I only believe in, only believe in miracles So would I Might have to move heaven and earth To prove it to you baby, baby So we’re makin’ love Feelin’ power, feelin’ power There’s really nothin’ we can’t do You know we could, you know we could If we wanted to You know we could, you know we could We could exist on the stars If it’s so easy How did you keep yourself fit to play? Well, I’m always into organic food and stuff I’m a health freak, you know I grow all my hair, I might be 10% gray It’s all because of what I eat You know, I take care of myself So that’s one of the good things And you always did that? You never abused your body like so many of the other guys did? No, I stayed away from hard drugs I smoked a little pot and drank a little red wine You know, that was healthy That kept me alive That’s awesome, well done Everybody else was dead and gone One of the things I wanted to say You know, I played in over 100 albums and 20 hit singles And I was very fortunate But a drummer, a studio drummer is considered the cream of the crop And you get to be part of that You know, everybody wants to take you on the road They want to see you in the studio Like I turned down I came back from a starship tour Linda Ronstadt called me and wanted me to do a group album Linda, I’m too tired, give me a week No, I’m going to start tomorrow I looked at time, but it’s still Go get Russ Dunkel And so she did And this next day Let’s see what he calls me Jackson Brown, he wanted me to do his album I couldn’t do that So I turned down Elvis I turned down him I turned down Linda Ronstadt I turned down Dan Morrison And of course I turned Eagles down I just couldn’t do them all You know, I was just too tired I couldn’t do them all But Dan Morrison, he came into my house Found me, I was out in the woods up in Minnesota In front of my place He was walking in my house Hey, Dan I couldn’t believe it Besides Neil Young and Bob Dylan He was my third favorite guy He wanted me to go on tour with him And, you know, do his album I’d love to But I was a trashy subject I ran mash at the time So I couldn’t really go out and play with him I told him I’d do it at a later time And of course it never happened But, you know, I swore to another bridge What can you do? Would that one be your biggest regret? Well, I would have loved to have played with Dan I love his style, his music He was great But, you know, like I said I couldn’t do them all Skippin’ and a-jumpin’ In the misty morning fog With all our hearts a-thumpin’ And you, my brown-eyed girl You, my brown-eyed girl And whatever happened To Tuesday and so slow Gone down me old mind With a transistor radio Standin’ in the sunlight Laughin’ high and high At a rainbow’s wall Slippin’ and slidein’ All along the waterfall With you, my brown-eyed girl And you, my brown-eyed girl Do you remember when We used to sing Sha-la-la-la-la-la-la-la Sha-la-la-la-la-la-la-la La-ti-da, la-ti-da You kinda have to pace yourself, huh? Yeah, you really do Especially when I came back from a starship tour I was tired when Lyndon Rousey called me And Jackson Brown I believe your career came to a screaming halt Unfortunately, in 1978 It did, I was a bad car wreck But I bounced back And the first thing I did, I did a little I did a little cruise tour In England, of all places England, Ireland, Scotland It was fun But all this comes All my whole life I’ve gotten in a book It’s called The Legendary Life of a Rock Star Drummer It’s about Albert Einstein He was The Legendary Life of a Rock Star Drummer Was originally written in 2005 When Johnny’s wife persuaded him That he was part of rock and roll history And really needed to get his experiences Down on paper In the book, he tells stories From his life on the road Just started writing down little Blots on a piece of paper And that would become a chapter And then we kept writing down more chapters So, I got stories about there I’m meeting the Beatles When I was in the Turtles We got off the plane There was this white Rolls Royce And we were looking And we asked for it And a guy holds up a sign Turtles We looked at each other And we ran into the Into the Rolls Royce And the guys proceeded to tell us That it’s the Beatles own this They’re renting it out to you for a week Well, that night We went and had a big party At the record company London Decca threw for us And we were drinking Each 400 bottle of French red wine So we got pretty ripped By the time the night was over We thought we were just Going to go to the hotel And crash And oh no We’re going to take it to the Speakeasy Where all the English groups Hang out Oh, that’ll be cool Alright So we go there With our entourage We walk in The place is packed And they usher us up To this back room And there’s these two tables And I look over at the bar And there’s Graham Nash Having a drink With Paul McCartney Brian Jones was there He had a blonde On each side of him And then there was Rod Stewart Was there All these French English models Were all walking around And there was Clapton And Hendrix They were just Coming up the ladder So we’re sitting down Having a good time And all these French models Were walking around English models And we’re like In rock and roll heaven I look over to the right And there’s John Lennon And Ringo Starr Like three feet away So I said to them Hey there they are Go see if we can Go meet them You know And we’re like 21 years old So I’m sitting between Lennon and Ringo Ripped I didn’t know what to say I was like really nervous And I realized That they were And I couldn’t believe it I said oh wow Okay this is a great topic For conversation So what happened is We have this A roadie Nicky Navarro Came over He tripped And spilled A whole pitcher of beer On John Lennon And I leaned over And said John I’m sorry about that Oh it’s no big deal At this time I figured He broke the ice So I said Well if it wasn’t For you guys We wouldn’t be here And he goes What do you mean Well you know Beatles, Turtles And he said Well everything we got Was stolen from Chuck Berry They’re really rockin’ In Boston In Pittsburgh, PA Deep in the heart of Texas And round the Frisco Bay All over St. Louis And down in New Orleans All the cats wanna dance with Sweet little 16 Sweet little 16 She just got to have About a half a million A famed autograph Her wallet filled with pictures She gets them one by one Becomes so excited Watch her look at her run Oh mommy, mommy Please may I go Such a sight to see Somebody steal the show Oh daddy, daddy I beg of you Whisper to mommy It’s all right with you Cause they’ll be rockin’ On the bandstand In Philadelphia, PA Deep in the heart of Texas And round the Frisco Bay All over St. Louis And down in New Orleans All the cats wanna dance with Sweet little 16 The book has just been re-released recently, this time with more pictures and a forward that states Johnny Barbata has performed, recorded and jammed with more rock stars than any other drummer in the history of rock and roll music. When you think about it, I’ve been in four different groups and played over 100 albums and even like Kyle Blaine, he wasn’t in all those groups. He did a lot of stuff but he wasn’t in all these different groups so I was fortunate enough to be in these groups and do a lot of studio drama as well which, you know, it’s all in the book.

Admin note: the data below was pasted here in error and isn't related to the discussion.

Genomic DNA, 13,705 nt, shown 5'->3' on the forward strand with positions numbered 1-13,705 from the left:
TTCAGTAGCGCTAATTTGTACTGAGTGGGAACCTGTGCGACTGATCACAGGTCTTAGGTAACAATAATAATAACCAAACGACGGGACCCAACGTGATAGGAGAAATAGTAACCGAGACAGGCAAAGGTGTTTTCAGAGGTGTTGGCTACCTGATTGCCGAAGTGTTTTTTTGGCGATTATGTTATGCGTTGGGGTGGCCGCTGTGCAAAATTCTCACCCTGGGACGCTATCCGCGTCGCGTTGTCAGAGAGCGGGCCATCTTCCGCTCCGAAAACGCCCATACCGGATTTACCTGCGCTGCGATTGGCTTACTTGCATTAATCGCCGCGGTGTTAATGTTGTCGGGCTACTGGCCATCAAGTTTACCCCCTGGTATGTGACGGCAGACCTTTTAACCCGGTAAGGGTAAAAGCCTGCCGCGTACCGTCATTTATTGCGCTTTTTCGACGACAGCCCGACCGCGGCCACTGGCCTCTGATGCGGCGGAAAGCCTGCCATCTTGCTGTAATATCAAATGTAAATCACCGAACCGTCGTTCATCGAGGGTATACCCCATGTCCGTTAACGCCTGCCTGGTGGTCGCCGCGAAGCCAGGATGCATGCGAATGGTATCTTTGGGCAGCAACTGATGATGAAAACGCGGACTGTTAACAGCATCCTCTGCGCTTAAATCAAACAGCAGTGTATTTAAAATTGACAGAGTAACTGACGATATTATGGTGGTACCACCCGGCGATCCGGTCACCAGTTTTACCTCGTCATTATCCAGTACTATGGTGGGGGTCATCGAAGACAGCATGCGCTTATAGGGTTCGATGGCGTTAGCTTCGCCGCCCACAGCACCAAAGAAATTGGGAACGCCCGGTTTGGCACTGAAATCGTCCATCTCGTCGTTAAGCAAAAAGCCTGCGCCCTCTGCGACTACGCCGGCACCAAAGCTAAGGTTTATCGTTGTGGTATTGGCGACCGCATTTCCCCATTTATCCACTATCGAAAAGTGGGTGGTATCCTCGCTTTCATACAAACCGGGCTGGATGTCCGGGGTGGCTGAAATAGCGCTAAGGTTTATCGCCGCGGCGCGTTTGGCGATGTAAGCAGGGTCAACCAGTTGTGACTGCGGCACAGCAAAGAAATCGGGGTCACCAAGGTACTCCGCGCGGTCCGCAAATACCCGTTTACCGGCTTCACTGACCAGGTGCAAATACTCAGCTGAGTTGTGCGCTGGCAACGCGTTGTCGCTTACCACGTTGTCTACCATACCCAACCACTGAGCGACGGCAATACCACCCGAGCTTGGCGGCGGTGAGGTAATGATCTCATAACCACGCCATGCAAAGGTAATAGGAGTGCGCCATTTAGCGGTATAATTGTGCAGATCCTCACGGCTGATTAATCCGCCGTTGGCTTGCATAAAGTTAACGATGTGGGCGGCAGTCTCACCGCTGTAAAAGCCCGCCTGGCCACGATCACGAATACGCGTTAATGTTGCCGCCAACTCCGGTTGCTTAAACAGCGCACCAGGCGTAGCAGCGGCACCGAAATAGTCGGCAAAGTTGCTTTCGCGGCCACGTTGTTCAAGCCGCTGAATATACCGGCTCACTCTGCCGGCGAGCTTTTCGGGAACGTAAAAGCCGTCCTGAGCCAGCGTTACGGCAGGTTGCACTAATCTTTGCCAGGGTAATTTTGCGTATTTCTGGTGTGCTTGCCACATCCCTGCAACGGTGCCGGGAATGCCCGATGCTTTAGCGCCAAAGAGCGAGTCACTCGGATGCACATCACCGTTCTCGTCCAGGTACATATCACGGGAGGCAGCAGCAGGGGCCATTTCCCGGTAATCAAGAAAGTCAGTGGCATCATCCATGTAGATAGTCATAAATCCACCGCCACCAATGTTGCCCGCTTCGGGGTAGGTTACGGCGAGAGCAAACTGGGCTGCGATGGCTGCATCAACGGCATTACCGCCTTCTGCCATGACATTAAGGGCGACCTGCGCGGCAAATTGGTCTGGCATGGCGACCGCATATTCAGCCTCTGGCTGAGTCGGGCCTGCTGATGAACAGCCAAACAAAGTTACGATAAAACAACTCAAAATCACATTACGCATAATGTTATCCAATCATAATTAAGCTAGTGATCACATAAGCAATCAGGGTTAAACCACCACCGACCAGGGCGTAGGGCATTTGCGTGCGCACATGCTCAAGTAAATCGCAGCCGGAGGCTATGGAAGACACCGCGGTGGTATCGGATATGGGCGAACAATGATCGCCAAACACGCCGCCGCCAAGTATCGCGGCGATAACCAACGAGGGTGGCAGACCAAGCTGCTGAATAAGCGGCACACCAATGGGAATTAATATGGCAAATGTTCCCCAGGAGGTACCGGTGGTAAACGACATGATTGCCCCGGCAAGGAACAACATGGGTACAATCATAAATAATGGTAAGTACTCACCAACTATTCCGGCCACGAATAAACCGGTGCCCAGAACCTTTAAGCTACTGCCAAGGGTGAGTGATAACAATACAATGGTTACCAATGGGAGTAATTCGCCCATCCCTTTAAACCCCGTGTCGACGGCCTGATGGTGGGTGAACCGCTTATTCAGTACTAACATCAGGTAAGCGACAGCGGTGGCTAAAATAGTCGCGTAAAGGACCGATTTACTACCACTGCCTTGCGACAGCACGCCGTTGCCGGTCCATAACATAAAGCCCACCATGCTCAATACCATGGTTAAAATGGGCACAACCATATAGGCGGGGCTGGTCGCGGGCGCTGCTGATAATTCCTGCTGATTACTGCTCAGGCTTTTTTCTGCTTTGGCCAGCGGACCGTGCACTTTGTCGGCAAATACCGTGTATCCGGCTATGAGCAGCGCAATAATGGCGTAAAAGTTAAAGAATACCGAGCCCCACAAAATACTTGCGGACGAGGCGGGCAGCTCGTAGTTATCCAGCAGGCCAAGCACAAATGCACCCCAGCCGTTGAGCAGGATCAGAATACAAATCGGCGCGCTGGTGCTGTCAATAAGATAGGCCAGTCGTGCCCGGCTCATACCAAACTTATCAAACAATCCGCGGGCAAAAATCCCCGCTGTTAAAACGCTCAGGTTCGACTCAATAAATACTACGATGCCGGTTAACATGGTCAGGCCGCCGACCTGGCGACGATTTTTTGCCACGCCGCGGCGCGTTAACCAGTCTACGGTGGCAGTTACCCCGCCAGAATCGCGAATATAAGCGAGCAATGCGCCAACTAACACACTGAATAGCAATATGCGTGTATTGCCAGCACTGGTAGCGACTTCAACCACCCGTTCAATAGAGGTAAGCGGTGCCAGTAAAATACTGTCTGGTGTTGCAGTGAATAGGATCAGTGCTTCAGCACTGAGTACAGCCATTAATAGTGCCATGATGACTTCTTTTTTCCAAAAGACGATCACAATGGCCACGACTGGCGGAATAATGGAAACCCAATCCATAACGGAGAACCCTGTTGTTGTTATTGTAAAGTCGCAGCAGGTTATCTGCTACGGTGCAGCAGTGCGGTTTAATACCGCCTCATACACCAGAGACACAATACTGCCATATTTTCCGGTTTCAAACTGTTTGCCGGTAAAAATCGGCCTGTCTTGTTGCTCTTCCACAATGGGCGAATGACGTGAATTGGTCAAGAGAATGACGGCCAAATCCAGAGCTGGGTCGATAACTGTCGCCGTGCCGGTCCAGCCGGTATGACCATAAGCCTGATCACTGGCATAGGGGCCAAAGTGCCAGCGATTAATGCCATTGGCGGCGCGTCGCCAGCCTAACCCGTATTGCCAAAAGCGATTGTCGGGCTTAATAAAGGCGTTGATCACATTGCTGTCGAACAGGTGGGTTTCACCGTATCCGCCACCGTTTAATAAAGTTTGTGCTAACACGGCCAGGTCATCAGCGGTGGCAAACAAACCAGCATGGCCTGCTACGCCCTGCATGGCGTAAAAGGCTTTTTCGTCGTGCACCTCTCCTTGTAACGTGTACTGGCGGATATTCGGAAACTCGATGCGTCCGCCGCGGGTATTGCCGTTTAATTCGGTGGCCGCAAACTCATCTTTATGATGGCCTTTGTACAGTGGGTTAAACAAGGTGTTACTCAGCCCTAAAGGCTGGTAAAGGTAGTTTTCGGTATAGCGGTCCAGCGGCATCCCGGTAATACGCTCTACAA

The book is full of great stories including Johnny’s favorite. Neil Young calls me up and says, will you come out and play on my tour? He says, I just fired Kenny Petry. I go, what’s wrong? He says, he wasn’t playing the bass drum a lot enough on Heart of Gold.